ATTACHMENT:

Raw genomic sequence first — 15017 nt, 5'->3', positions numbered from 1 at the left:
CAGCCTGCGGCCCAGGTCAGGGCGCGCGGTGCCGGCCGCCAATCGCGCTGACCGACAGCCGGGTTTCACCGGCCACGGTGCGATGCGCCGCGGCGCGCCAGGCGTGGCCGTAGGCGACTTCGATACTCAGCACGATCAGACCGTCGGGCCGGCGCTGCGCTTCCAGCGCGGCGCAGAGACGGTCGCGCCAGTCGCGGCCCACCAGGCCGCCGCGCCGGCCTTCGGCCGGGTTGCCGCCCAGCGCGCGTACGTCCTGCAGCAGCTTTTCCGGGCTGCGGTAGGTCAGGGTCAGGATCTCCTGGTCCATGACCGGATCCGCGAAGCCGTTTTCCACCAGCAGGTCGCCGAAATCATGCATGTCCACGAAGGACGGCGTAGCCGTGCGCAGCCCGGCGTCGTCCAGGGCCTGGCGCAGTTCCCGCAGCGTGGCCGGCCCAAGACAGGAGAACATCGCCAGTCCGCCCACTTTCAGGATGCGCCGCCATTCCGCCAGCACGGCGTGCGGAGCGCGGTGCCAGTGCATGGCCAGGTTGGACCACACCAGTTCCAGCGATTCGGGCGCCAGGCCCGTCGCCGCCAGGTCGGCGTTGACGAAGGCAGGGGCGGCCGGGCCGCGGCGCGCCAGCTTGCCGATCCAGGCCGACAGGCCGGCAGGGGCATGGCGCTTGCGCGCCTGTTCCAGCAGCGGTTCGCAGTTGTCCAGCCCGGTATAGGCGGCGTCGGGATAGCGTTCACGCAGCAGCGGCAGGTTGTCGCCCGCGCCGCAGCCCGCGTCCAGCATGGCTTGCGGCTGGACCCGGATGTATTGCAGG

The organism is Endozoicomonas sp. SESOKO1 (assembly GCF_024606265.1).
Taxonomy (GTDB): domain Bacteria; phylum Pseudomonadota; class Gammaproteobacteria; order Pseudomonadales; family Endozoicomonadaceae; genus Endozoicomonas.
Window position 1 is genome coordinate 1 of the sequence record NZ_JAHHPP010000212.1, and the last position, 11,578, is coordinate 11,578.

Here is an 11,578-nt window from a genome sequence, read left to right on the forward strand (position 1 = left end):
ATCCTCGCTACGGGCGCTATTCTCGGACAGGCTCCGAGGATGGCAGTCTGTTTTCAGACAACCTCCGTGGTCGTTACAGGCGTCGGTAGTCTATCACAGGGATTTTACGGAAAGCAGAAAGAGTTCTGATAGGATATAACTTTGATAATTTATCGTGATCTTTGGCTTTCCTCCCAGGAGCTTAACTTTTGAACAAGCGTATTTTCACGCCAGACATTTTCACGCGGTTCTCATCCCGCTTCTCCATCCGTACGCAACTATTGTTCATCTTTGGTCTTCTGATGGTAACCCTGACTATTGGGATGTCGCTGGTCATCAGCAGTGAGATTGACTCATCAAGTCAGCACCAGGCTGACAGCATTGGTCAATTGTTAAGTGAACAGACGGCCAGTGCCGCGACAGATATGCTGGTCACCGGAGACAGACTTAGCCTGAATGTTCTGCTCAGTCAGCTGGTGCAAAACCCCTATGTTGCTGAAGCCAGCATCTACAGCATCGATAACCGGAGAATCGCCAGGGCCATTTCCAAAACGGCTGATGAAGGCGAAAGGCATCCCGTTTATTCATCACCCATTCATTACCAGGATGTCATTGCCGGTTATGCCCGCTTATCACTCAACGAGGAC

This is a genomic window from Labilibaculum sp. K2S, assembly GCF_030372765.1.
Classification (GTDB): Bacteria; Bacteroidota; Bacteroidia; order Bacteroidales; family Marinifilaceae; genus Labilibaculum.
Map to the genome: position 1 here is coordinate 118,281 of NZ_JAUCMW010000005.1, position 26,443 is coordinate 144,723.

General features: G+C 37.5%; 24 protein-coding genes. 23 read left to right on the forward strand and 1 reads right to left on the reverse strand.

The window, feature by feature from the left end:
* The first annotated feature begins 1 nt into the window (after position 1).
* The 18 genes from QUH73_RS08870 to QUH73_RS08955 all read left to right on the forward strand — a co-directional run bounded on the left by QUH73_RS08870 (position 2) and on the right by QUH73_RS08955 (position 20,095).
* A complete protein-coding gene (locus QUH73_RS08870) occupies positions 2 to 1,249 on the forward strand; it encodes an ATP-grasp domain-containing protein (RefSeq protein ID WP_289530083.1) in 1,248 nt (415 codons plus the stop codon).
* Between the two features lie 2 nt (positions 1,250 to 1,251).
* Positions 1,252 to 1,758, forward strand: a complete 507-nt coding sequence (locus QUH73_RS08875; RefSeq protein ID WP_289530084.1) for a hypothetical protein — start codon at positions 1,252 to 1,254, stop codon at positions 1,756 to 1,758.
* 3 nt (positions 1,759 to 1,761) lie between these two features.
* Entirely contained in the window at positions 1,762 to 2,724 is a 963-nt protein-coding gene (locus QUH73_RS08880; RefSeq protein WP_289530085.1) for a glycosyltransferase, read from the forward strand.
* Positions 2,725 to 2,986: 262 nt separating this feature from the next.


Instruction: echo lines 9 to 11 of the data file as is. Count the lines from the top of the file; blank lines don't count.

Classification (GTDB): Bacteria; Bacteroidota; Bacteroidia; order Bacteroidales; family Marinifilaceae; genus Labilibaculum.
Map to the genome: position 1 here is coordinate 118,281 of NZ_JAUCMW010000005.1, position 26,443 is coordinate 144,723.

General features: G+C 37.5%; 24 protein-coding genes. 23 read left to right on the forward strand and 1 reads right to left on the reverse strand.